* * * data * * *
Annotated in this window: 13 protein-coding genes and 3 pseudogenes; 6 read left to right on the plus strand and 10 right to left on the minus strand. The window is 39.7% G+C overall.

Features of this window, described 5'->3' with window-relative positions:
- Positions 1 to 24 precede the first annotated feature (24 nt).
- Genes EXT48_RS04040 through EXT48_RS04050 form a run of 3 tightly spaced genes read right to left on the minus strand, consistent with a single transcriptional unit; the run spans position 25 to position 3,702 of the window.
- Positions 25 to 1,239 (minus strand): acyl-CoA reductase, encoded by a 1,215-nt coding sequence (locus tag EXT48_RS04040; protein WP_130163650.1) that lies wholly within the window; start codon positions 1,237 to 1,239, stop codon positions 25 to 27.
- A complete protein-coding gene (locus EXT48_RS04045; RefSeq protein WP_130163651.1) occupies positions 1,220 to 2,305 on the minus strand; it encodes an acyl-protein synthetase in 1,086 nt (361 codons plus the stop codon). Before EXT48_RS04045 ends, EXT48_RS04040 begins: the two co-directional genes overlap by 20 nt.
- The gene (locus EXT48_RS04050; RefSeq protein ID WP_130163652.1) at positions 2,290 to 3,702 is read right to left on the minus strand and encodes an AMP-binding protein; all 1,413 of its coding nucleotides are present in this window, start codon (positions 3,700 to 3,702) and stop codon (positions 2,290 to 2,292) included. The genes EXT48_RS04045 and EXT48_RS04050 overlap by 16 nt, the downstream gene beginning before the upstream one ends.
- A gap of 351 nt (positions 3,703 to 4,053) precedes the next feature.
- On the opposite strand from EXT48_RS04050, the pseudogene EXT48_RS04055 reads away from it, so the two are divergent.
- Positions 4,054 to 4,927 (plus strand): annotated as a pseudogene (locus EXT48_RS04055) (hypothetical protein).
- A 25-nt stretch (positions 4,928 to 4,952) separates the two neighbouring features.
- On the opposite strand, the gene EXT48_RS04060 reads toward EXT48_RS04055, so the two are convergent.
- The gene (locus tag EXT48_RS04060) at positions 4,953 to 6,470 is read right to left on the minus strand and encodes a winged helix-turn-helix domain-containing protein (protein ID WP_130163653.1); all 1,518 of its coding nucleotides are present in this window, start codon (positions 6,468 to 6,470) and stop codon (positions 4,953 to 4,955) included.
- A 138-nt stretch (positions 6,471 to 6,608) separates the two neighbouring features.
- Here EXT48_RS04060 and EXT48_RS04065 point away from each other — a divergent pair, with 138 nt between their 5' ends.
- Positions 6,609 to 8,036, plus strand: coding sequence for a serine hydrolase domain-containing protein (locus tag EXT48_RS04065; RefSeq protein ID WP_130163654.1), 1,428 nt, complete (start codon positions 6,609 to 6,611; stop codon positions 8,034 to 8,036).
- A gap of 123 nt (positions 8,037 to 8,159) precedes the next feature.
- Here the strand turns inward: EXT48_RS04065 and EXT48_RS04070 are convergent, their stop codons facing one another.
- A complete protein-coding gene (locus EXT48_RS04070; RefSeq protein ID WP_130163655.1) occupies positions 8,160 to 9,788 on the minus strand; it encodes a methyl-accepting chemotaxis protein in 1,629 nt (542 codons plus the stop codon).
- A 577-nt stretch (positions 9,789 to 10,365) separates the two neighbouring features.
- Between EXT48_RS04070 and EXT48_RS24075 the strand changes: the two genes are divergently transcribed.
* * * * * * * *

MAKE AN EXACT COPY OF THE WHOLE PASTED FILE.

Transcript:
Annotated in this window: 13 protein-coding genes and 3 pseudogenes; 6 read left to right on the plus strand and 10 right to left on the minus strand. The window is 39.7% G+C overall.

Features of this window, described 5'->3' with window-relative positions:
- Positions 1 to 24 precede the first annotated feature (24 nt).
- Genes EXT48_RS04040 through EXT48_RS04050 form a run of 3 tightly spaced genes read right to left on the minus strand, consistent with a single transcriptional unit; the run spans position 25 to position 3,702 of the window.
- Positions 25 to 1,239 (minus strand): acyl-CoA reductase, encoded by a 1,215-nt coding sequence (locus tag EXT48_RS04040; protein WP_130163650.1) that lies wholly within the window; start codon positions 1,237 to 1,239, stop codon positions 25 to 27.
- A complete protein-coding gene (locus EXT48_RS04045; RefSeq protein WP_130163651.1) occupies positions 1,220 to 2,305 on the minus strand; it encodes an acyl-protein synthetase in 1,086 nt (361 codons plus the stop codon). Before EXT48_RS04045 ends, EXT48_RS04040 begins: the two co-directional genes overlap by 20 nt.
- The gene (locus EXT48_RS04050; RefSeq protein ID WP_130163652.1) at positions 2,290 to 3,702 is read right to left on the minus strand and encodes an AMP-binding protein; all 1,413 of its coding nucleotides are present in this window, start codon (positions 3,700 to 3,702) and stop codon (positions 2,290 to 2,292) included. The genes EXT48_RS04045 and EXT48_RS04050 overlap by 16 nt, the downstream gene beginning before the upstream one ends.
- A gap of 351 nt (positions 3,703 to 4,053) precedes the next feature.
- On the opposite strand from EXT48_RS04050, the pseudogene EXT48_RS04055 reads away from it, so the two are divergent.
- Positions 4,054 to 4,927 (plus strand): annotated as a pseudogene (locus EXT48_RS04055) (hypothetical protein).
- A 25-nt stretch (positions 4,928 to 4,952) separates the two neighbouring features.
- On the opposite strand, the gene EXT48_RS04060 reads toward EXT48_RS04055, so the two are convergent.
- The gene (locus tag EXT48_RS04060) at positions 4,953 to 6,470 is read right to left on the minus strand and encodes a winged helix-turn-helix domain-containing protein (protein ID WP_130163653.1); all 1,518 of its coding nucleotides are present in this window, start codon (positions 6,468 to 6,470) and stop codon (positions 4,953 to 4,955) included.
- A 138-nt stretch (positions 6,471 to 6,608) separates the two neighbouring features.
- Here EXT48_RS04060 and EXT48_RS04065 point away from each other — a divergent pair, with 138 nt between their 5' ends.
- Positions 6,609 to 8,036, plus strand: coding sequence for a serine hydrolase domain-containing protein (locus tag EXT48_RS04065; RefSeq protein ID WP_130163654.1), 1,428 nt, complete (start codon positions 6,609 to 6,611; stop codon positions 8,034 to 8,036).
- A gap of 123 nt (positions 8,037 to 8,159) precedes the next feature.
- Here the strand turns inward: EXT48_RS04065 and EXT48_RS04070 are convergent, their stop codons facing one another.
- A complete protein-coding gene (locus EXT48_RS04070; RefSeq protein ID WP_130163655.1) occupies positions 8,160 to 9,788 on the minus strand; it encodes a methyl-accepting chemotaxis protein in 1,629 nt (542 codons plus the stop codon).
- A 577-nt stretch (positions 9,789 to 10,365) separates the two neighbouring features.
- Between EXT48_RS04070 and EXT48_RS24075 the strand changes: the two genes are divergently transcribed.